She explains to Machin that Evguenie can be unkind and asks him not to intervene.
However, Machin, angered by the way that Evguenie bullies and belittles Machine, ejects Evguenie from the house.
As a teacher, Evguenie is harsh and critical, encouraging poise and technical perfection over emotion.
She returns to her flat the next day and realises that the noises are caused by her neighbour — a quiet and reclusive man (Clovis Cornillac), who barely ventures outside and whose only friend is the slovenly, kind Artus (Philippe Duquesne).
The woman refuses to be driven away by his behaviour.
The two live side-by-side, irritating one another with increasingly inventive noisy behaviour.
It never did go over that line, but there was the sense of an unbelievable energy being harnessed, and the felling that if he ever let it go, it would burn up the hall." The pianist Andre Watts said yesterday that Mr.
Horowitz "was like a demon barely under control out there on stage." Indeed, Mr.
He was also famous for his high-powered versions of Mussorgsky's "Pictures at an Exhibition," Sousa's "Stars and Stripes Forever" and the Liszt Sonata. Schonberg, long the senior music critic for The New York Times and the author of "The Great Pianists," wrote: "As a technician Horowitz was one of the most honest in the history of modern pianism.Eventually, their mutual wind-up ends when the woman amplifies a metronome, and the man cannot bear it any more.When she is practising Chopin's Revolutionary Etude, the man finally speaks to her.He achieved his dazzling effects by fingers alone, using the pedal sparingly.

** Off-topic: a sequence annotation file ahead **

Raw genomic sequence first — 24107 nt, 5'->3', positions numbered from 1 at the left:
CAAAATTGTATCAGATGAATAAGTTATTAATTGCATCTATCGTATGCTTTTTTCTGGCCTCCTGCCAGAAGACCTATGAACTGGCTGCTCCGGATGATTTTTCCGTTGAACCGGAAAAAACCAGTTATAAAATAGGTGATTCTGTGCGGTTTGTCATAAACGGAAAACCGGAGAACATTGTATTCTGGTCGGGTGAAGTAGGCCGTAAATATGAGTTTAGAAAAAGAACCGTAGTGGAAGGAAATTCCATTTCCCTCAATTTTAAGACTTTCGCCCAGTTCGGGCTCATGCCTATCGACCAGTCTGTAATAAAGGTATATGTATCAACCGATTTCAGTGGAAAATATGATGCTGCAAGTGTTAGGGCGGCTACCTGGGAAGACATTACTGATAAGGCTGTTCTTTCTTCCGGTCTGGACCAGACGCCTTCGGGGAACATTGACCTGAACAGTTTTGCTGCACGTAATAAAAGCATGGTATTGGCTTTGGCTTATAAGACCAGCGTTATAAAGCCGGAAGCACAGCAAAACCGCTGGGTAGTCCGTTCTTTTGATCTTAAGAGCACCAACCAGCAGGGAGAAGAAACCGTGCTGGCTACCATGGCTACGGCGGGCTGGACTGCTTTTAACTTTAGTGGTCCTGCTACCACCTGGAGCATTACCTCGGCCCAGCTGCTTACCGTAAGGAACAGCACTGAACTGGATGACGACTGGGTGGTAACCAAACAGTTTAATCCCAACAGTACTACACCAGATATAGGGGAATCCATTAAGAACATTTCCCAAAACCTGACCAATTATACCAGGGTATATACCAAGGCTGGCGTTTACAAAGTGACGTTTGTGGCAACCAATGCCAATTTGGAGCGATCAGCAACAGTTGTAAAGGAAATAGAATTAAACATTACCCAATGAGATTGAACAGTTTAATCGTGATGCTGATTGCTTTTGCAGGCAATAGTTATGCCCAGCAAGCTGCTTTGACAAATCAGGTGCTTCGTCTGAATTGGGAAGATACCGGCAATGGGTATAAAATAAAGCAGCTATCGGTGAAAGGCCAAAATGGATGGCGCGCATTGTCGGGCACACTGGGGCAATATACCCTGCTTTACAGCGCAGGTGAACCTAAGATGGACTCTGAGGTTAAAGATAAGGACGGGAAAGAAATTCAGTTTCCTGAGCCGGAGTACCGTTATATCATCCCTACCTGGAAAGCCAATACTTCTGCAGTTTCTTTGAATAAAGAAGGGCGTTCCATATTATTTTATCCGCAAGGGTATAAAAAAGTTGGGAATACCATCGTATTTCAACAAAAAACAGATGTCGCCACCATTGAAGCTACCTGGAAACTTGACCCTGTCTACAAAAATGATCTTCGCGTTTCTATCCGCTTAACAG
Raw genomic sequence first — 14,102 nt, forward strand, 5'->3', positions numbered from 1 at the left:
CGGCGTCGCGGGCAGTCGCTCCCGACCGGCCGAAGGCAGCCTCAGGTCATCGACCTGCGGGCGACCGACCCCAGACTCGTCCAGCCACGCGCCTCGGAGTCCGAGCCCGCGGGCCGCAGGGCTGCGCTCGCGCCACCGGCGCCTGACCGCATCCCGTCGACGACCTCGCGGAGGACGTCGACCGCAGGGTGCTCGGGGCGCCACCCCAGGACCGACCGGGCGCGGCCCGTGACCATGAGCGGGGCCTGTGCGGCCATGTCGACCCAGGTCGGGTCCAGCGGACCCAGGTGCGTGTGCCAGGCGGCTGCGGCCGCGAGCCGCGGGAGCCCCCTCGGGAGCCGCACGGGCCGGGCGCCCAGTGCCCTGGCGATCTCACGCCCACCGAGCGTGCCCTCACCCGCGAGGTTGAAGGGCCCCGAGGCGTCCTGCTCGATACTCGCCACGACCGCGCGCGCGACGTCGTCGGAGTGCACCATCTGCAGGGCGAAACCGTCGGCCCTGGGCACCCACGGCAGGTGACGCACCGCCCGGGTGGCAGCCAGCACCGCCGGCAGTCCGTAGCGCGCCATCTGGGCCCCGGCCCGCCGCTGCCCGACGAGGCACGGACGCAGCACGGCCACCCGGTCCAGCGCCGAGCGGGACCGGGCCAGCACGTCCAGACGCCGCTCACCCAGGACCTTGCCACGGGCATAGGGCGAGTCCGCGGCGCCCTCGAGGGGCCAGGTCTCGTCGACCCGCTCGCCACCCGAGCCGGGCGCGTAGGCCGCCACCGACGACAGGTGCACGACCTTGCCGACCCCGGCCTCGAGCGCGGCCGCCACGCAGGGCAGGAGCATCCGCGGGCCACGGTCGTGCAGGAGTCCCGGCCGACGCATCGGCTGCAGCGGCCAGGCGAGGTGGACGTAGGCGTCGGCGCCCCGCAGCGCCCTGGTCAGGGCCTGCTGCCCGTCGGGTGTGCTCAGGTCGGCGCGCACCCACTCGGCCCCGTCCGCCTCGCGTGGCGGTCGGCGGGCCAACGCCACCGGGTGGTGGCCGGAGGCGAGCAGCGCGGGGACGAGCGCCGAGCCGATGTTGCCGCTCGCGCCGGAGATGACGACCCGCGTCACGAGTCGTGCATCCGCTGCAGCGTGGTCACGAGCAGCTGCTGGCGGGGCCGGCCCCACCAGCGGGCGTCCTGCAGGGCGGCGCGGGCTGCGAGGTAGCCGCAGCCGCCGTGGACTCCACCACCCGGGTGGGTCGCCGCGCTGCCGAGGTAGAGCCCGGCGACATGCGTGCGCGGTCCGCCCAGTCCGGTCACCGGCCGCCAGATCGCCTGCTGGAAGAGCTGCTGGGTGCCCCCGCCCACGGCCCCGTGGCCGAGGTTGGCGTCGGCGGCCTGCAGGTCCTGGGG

Notes of scales could not be more evenly matched (his Scarlatti was technically fabulous); chords could not be attacked more precisely; octaves could not be sharper or more exciting; leaps could not be hit more accurately.Vladimir Horowitz, the eccentric virtuoso of the piano whose extraordinary personality and skill overwhelmed six decades of concert audiences, died suddenly early yesterday afternoon at his home in Manhattan, apparently of a heart attack.